It seems like you have the right idea of how to deal with him.
You are right, it's not a disability. The most important thing to consider, is getting him ready for the world outside. His interaction with society will never be as normal and easy as with the majority of people, but with proper training, and education, he can act like it is. People with autism lack empathy, and don't understand human emotions properly. It confuses them, and can put them in awkward positions as they rack their brain trying to guess what a non-autistic person would have done in similar circumstances. And this is the part to be focused on. Teaching them standard social behaviour. Autistic people love rules, love routine, and teaching them proper responses to common questions, proper behaviour to common incidents, will certainly make them much happier in life. If they dont know how to respond to something, they'll try and remember taught rules, then try to remember past experiences, maybe something they've seen in a movie, or read from a story, or happened with another family member.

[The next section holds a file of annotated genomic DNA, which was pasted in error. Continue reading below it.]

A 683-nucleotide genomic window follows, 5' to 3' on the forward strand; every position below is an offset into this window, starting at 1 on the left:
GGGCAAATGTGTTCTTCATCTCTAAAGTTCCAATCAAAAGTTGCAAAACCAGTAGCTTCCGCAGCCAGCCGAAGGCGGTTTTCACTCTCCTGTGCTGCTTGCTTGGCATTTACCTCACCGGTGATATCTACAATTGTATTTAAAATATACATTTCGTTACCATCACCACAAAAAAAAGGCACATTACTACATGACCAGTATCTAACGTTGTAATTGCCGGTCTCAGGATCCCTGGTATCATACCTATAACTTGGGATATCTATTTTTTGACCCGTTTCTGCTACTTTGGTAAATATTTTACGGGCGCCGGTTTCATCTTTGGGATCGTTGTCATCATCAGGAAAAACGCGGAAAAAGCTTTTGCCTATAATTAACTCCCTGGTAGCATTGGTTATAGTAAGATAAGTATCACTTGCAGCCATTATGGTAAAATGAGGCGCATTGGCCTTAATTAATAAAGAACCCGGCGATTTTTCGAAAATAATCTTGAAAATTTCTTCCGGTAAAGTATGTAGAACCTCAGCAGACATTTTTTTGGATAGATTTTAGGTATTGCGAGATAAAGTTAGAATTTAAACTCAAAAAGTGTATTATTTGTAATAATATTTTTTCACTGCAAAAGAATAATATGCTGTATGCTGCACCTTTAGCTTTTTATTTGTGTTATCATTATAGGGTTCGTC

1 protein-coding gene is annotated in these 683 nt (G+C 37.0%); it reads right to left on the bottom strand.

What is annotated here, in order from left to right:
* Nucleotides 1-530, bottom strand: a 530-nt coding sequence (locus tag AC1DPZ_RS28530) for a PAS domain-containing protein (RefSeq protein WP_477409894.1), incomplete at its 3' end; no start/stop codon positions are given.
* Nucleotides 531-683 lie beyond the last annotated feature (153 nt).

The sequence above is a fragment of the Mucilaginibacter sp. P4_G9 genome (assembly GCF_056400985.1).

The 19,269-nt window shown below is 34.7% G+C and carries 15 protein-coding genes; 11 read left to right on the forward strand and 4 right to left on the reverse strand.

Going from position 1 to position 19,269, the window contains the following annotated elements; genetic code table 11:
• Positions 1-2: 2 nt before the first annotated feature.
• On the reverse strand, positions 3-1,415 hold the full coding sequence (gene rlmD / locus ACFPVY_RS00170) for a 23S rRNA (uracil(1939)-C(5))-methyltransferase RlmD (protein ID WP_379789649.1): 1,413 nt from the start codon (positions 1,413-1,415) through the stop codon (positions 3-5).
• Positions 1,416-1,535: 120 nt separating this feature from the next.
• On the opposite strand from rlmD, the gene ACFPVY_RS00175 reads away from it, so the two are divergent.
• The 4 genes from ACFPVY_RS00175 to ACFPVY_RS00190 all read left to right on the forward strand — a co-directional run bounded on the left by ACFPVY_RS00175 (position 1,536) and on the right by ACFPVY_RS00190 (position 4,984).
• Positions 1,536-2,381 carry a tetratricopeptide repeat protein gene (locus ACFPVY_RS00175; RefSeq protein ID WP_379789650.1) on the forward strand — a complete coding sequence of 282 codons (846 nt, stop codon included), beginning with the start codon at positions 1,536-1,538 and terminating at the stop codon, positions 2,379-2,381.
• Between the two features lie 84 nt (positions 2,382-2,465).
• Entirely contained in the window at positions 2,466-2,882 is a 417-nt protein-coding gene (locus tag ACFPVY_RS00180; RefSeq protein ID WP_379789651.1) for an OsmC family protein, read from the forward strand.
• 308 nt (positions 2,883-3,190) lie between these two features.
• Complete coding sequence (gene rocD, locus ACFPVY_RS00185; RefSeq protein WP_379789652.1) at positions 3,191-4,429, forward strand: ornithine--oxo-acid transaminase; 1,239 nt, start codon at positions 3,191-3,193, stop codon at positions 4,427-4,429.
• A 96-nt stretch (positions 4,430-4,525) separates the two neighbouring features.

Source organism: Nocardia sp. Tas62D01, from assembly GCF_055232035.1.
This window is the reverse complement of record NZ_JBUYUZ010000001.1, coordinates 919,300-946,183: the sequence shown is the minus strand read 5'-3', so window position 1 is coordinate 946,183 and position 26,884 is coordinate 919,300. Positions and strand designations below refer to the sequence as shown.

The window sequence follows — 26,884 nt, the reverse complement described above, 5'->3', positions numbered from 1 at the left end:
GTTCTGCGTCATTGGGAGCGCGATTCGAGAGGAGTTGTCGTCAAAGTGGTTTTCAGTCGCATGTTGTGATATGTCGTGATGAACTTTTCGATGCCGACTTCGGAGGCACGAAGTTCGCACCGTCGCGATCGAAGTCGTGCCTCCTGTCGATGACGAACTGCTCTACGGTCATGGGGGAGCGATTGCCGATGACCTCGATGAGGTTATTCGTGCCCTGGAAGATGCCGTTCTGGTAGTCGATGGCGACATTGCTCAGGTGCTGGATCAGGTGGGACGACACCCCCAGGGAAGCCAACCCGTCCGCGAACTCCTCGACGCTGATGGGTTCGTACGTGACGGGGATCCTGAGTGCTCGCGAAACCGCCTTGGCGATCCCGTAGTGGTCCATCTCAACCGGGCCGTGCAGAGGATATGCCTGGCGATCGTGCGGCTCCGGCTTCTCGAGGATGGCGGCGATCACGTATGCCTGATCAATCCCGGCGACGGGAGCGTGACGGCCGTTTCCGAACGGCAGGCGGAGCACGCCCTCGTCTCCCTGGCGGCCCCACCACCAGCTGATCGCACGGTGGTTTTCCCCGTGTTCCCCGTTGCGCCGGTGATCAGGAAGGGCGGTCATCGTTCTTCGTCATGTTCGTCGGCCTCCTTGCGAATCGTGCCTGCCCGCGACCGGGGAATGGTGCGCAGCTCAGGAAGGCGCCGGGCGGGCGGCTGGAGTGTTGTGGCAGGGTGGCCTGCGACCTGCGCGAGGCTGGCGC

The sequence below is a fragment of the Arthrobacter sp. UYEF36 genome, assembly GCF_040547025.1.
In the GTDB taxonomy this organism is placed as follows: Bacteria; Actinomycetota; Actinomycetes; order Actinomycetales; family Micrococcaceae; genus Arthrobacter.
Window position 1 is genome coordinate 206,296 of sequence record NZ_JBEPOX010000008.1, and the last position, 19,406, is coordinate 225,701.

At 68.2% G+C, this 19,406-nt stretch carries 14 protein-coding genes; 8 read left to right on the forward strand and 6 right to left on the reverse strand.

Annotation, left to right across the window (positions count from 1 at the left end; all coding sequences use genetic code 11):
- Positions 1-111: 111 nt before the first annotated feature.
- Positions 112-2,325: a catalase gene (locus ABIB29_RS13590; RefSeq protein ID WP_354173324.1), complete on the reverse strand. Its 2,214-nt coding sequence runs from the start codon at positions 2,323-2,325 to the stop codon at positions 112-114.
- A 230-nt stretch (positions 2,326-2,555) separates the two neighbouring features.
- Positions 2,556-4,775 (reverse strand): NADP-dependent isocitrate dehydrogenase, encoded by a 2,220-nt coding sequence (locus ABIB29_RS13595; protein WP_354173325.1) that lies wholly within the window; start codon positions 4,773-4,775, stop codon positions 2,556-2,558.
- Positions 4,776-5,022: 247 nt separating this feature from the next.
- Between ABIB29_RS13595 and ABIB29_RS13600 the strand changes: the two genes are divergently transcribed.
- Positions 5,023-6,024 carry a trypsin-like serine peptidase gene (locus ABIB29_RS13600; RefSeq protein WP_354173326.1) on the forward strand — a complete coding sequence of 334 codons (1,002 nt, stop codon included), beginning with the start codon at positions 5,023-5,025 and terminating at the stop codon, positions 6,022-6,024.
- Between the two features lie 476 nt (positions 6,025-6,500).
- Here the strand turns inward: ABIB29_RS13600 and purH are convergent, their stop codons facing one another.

For example, if one day, your son got married, and his wife bought him a bouquet of flowers. You shouldn't expect him to be as delighted as most men would be. But with proper training, he'll understand the gesture, he'll understand what she means by them, and will display the delight she's expecting, even though in reality, he really doesn't care about flowers at all. Eventually, he'll be capable of understanding most social interactions, understand expected responses, and cope with society, hiding his syndrome from everyone except those close to him.
All it takes is the basic understanding of what he has, and what *others* are like, and why he should try and cope.
Hope this helps you.